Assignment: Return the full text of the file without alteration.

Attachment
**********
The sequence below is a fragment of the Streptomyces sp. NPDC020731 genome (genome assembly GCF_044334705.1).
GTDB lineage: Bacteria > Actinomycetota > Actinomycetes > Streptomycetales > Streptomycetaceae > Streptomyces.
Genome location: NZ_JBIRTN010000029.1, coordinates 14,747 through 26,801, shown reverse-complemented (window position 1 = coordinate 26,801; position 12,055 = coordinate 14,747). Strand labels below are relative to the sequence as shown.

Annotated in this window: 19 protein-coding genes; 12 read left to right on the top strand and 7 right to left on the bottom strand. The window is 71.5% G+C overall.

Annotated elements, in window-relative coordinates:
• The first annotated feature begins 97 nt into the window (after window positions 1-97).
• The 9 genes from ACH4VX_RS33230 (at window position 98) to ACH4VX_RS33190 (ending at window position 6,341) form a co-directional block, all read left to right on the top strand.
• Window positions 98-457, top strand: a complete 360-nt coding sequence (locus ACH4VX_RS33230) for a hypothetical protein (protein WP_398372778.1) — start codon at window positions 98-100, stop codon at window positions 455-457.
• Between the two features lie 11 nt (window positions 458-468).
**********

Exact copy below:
The sequence below is a fragment of the Streptomyces sp. NPDC020731 genome (genome assembly GCF_044334705.1).
GTDB lineage: Bacteria > Actinomycetota > Actinomycetes > Streptomycetales > Streptomycetaceae > Streptomyces.
Genome location: NZ_JBIRTN010000029.1, coordinates 14,747 through 26,801, shown reverse-complemented (window position 1 = coordinate 26,801; position 12,055 = coordinate 14,747). Strand labels below are relative to the sequence as shown.

Annotated in this window: 19 protein-coding genes; 12 read left to right on the top strand and 7 right to left on the bottom strand. The window is 71.5% G+C overall.

Annotated elements, in window-relative coordinates:
• The first annotated feature begins 97 nt into the window (after window positions 1-97).
• The 9 genes from ACH4VX_RS33230 (at window position 98) to ACH4VX_RS33190 (ending at window position 6,341) form a co-directional block, all read left to right on the top strand.
• Window positions 98-457, top strand: a complete 360-nt coding sequence (locus ACH4VX_RS33230) for a hypothetical protein (protein WP_398372778.1) — start codon at window positions 98-100, stop codon at window positions 455-457.
• Between the two features lie 11 nt (window positions 458-468).